I have Salk Song3 speakers. i have turned over alot of equipment but never the Salks. I love them. I can't compare to your speakers because I've never heard them. The Salks take some time to build though.
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Your Kefs have a very full, laid back sound. They were and still are very nice speakers but I’d sell them and buy something like the Salks, which should offer more clarity, more of an open sound and possibly tighter bass.
The problem I have with the kefs is the age of them and the cost of upgraded crossovers and surrounds.
If you have a beautiful pair of kefs with some really nice bookmatched woodgrain and you already like them, you can upgrade the crossovers and get new surrounds and they’ll be good to go for many more years and they’ll be better than new. You’ll want to check ferrofluid in those tweets too. Not sure if they use it or not.
Aren’t you the one we were saying needs to upgrade the dac? If so, keep the kefs, upgrade the crossovers and get a nice dac... you’ll be very happy!
Thanks, Bubba. I appreciate the feedback about the Salks. Everything about that outfit appeals to me, even though I haven't heard the speakers themselves.
Yes, b_Limo, I'm the woefully inadequate DAC guy. I'm looking into that too, but for some reason speakers fascinate me and DACs are simply functional to me.
The tweeters have fluid, which someone must've cleaned and refilled by now, I'm thinking. Unfortunately, I didn't get these new and I don't know their history.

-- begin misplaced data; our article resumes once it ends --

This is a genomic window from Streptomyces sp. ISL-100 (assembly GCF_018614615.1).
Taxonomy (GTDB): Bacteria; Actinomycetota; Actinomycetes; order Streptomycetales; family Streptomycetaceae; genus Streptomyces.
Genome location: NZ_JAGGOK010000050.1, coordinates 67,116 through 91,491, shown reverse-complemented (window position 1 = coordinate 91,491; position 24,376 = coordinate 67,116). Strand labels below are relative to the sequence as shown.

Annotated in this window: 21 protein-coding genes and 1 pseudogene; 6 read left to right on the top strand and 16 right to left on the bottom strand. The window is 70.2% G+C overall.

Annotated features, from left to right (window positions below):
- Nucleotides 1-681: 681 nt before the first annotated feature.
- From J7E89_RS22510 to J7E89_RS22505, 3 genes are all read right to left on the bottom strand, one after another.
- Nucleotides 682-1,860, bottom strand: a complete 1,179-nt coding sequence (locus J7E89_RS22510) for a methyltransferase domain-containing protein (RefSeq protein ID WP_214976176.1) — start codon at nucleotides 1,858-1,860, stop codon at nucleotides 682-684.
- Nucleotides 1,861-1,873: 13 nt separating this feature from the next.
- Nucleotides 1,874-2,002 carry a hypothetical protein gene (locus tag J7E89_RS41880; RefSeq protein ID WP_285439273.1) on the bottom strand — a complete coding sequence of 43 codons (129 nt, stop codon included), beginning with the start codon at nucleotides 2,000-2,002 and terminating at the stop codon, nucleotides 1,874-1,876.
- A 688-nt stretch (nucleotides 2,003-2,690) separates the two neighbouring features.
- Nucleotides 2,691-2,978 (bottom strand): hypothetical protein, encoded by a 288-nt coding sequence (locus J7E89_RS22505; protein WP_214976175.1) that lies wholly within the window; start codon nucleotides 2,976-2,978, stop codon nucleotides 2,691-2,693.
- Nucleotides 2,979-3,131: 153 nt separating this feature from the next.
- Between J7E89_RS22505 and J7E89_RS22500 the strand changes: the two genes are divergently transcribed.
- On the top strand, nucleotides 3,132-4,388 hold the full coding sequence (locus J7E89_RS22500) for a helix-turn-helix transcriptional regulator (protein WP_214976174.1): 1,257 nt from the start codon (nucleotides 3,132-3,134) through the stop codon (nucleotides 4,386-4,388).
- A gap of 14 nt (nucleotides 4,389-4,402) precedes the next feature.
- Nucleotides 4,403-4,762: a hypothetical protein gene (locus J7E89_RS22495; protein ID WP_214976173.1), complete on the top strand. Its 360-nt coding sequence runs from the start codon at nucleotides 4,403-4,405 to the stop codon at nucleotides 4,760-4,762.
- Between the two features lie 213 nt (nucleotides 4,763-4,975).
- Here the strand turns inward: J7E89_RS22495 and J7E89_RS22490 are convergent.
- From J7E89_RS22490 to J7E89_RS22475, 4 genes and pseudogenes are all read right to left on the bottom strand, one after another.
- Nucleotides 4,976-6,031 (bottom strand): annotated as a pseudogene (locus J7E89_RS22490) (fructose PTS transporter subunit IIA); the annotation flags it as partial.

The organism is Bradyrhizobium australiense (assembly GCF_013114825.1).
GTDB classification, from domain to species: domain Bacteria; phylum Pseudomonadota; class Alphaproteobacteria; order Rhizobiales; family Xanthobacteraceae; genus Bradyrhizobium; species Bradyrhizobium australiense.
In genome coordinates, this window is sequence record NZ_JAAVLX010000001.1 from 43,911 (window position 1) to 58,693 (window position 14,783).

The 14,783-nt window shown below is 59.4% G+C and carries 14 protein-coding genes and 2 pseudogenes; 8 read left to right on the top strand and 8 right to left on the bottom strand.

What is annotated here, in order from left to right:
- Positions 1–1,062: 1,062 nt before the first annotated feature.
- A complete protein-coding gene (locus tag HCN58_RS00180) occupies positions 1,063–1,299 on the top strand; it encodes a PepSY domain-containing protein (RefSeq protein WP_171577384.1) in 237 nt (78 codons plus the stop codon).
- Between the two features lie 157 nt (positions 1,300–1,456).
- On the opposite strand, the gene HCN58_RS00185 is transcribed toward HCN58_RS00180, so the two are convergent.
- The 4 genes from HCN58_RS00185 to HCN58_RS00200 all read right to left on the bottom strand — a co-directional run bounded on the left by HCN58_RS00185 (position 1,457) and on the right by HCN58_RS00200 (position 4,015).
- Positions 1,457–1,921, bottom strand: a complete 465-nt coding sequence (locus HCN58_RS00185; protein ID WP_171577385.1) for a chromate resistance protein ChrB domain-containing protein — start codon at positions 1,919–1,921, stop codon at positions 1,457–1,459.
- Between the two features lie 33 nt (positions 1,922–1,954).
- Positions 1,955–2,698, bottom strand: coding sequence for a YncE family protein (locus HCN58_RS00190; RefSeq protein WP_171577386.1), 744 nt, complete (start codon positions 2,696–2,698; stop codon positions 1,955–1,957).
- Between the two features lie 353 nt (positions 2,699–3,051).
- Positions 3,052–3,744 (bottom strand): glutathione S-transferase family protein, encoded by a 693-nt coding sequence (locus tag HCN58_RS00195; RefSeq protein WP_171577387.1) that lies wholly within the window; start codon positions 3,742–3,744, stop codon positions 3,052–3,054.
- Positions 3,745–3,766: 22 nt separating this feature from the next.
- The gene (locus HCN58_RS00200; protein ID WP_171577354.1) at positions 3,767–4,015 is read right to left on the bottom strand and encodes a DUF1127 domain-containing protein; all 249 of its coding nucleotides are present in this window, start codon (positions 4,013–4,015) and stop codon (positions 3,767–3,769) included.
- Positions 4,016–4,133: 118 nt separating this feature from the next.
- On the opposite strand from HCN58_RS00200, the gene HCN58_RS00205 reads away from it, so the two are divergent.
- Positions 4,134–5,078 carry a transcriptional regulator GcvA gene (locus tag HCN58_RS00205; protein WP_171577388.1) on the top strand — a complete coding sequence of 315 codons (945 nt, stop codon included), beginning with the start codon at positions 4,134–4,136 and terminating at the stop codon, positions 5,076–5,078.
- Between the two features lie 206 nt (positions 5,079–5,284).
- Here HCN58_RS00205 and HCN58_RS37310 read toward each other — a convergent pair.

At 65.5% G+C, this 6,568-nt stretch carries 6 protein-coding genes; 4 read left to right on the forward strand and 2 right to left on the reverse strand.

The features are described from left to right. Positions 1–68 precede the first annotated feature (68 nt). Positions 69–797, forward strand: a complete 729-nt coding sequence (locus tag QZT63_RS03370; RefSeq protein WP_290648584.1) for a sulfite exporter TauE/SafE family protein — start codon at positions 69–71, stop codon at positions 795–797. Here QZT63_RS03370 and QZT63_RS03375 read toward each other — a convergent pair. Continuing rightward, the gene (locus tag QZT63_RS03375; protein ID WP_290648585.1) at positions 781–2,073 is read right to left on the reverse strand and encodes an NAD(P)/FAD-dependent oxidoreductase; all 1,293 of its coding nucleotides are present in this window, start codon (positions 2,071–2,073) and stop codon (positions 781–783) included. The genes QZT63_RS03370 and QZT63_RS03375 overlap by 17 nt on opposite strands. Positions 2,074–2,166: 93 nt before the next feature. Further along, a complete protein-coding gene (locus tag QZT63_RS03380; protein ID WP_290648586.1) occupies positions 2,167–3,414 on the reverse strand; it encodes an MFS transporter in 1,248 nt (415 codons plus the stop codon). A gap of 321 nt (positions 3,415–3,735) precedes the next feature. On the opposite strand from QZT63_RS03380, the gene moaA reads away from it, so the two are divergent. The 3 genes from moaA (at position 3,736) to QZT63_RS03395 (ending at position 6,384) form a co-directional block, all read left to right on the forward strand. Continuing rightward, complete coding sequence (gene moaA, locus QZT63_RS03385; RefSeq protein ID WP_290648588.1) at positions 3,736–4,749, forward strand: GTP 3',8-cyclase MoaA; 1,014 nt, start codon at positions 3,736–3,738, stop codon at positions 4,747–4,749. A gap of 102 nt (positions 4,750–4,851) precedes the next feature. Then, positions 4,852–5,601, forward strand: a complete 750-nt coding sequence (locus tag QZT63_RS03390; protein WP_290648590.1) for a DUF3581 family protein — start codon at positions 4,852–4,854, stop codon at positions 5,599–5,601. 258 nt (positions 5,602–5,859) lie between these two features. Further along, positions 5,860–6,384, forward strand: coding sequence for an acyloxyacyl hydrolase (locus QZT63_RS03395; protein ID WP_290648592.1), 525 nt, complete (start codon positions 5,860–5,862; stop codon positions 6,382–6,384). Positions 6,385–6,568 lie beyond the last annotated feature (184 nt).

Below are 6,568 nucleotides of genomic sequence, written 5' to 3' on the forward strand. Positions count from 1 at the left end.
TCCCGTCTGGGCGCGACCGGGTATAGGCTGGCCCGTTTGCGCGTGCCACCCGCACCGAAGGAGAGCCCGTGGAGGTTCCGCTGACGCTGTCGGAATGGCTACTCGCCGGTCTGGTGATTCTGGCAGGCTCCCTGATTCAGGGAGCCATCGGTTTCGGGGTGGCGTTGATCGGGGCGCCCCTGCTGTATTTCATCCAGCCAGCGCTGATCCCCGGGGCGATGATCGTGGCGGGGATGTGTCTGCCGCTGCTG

The KEFs are a handful - 80 lbs each , we live in a home you have to navigate steps and ramps to get to, and I'm old(ish), so a commitment to bringing them in somewhere for refurbishment isn't something I'd take lightly. For that matter, I'm not confident I could find a craftsman I trust to make good decisions based on their evaluation. It would be like someone who's ridden a bicycle all his life going into a car dealership - (intimidating). And I'd need to end up with a guarantee of ending up with something substantially better than what I've got now to make that worthwhile. The pretty cabinets and sentimental aspects don't move me (but they're nice).
It seems (today) as though Salks are more of a sure thing, and would be the odds on favorite to sound the best as well. I like a clear, open sound with tighter bass than I've got. At first, the well-mannered English sound suited me. Now, not as much.
On the other hand, yesterday I was satisfied with the KEFs and closed all the audio-oriented tabs on my browser. Tomorrow, who knows?
I seem to be skewing my posts toward trolling for support around whichever end of this I'm currently dwelling in. Interesting.
The crossover situation is actually easy.
e-mail kef and ask for crossover schematics. They’re fgreat about that.
then e-mail the schematics to madisound and they’ll give you a quote.
You can usually, easily, swap crossovers out yourself.
Still, if you like the idea of an open and clear sound with tighter bass, go new. Salks are great and you can get an even better deal used. There are a few pairs of used Salks right now for under $4k. Any of them would probably suffice!
Wait time on a build from salk can be 6 months... ask hilde45.
As I stated in your other post, your KEF Reference Model 3.2s are fantastic speakers and would be hard to beat. The Salk speakers are very nice sounding speakers with wonderful cabinetry. However, they have a different sonic signature compared to the KEFs. Personally, I prefer the KEFs but your experience may be different.